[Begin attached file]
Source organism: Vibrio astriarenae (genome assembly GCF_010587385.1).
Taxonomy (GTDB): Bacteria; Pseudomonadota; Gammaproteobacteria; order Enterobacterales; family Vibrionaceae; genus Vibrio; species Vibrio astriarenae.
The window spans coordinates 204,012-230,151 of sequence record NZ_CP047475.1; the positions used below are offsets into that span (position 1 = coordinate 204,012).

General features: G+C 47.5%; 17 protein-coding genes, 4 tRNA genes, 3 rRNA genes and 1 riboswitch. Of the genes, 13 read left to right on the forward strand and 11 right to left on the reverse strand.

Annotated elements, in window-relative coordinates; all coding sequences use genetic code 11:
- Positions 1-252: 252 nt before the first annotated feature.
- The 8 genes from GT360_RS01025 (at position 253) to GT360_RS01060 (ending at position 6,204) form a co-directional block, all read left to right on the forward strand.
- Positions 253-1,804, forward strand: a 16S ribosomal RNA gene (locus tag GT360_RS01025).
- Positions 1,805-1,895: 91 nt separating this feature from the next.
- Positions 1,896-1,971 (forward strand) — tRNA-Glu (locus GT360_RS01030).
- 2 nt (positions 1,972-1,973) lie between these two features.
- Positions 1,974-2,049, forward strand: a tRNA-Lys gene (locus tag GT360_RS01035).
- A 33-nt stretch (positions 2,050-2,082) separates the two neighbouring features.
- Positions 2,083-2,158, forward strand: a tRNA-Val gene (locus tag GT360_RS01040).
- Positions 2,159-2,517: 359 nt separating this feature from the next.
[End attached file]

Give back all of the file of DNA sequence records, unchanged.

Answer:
Source organism: Vibrio astriarenae (genome assembly GCF_010587385.1).
Taxonomy (GTDB): Bacteria; Pseudomonadota; Gammaproteobacteria; order Enterobacterales; family Vibrionaceae; genus Vibrio; species Vibrio astriarenae.
The window spans coordinates 204,012-230,151 of sequence record NZ_CP047475.1; the positions used below are offsets into that span (position 1 = coordinate 204,012).

General features: G+C 47.5%; 17 protein-coding genes, 4 tRNA genes, 3 rRNA genes and 1 riboswitch. Of the genes, 13 read left to right on the forward strand and 11 right to left on the reverse strand.

Annotated elements, in window-relative coordinates; all coding sequences use genetic code 11:
- Positions 1-252: 252 nt before the first annotated feature.
- The 8 genes from GT360_RS01025 (at position 253) to GT360_RS01060 (ending at position 6,204) form a co-directional block, all read left to right on the forward strand.
- Positions 253-1,804, forward strand: a 16S ribosomal RNA gene (locus tag GT360_RS01025).
- Positions 1,805-1,895: 91 nt separating this feature from the next.
- Positions 1,896-1,971 (forward strand) — tRNA-Glu (locus GT360_RS01030).
- 2 nt (positions 1,972-1,973) lie between these two features.
- Positions 1,974-2,049, forward strand: a tRNA-Lys gene (locus tag GT360_RS01035).
- A 33-nt stretch (positions 2,050-2,082) separates the two neighbouring features.
- Positions 2,083-2,158, forward strand: a tRNA-Val gene (locus tag GT360_RS01040).
- Positions 2,159-2,517: 359 nt separating this feature from the next.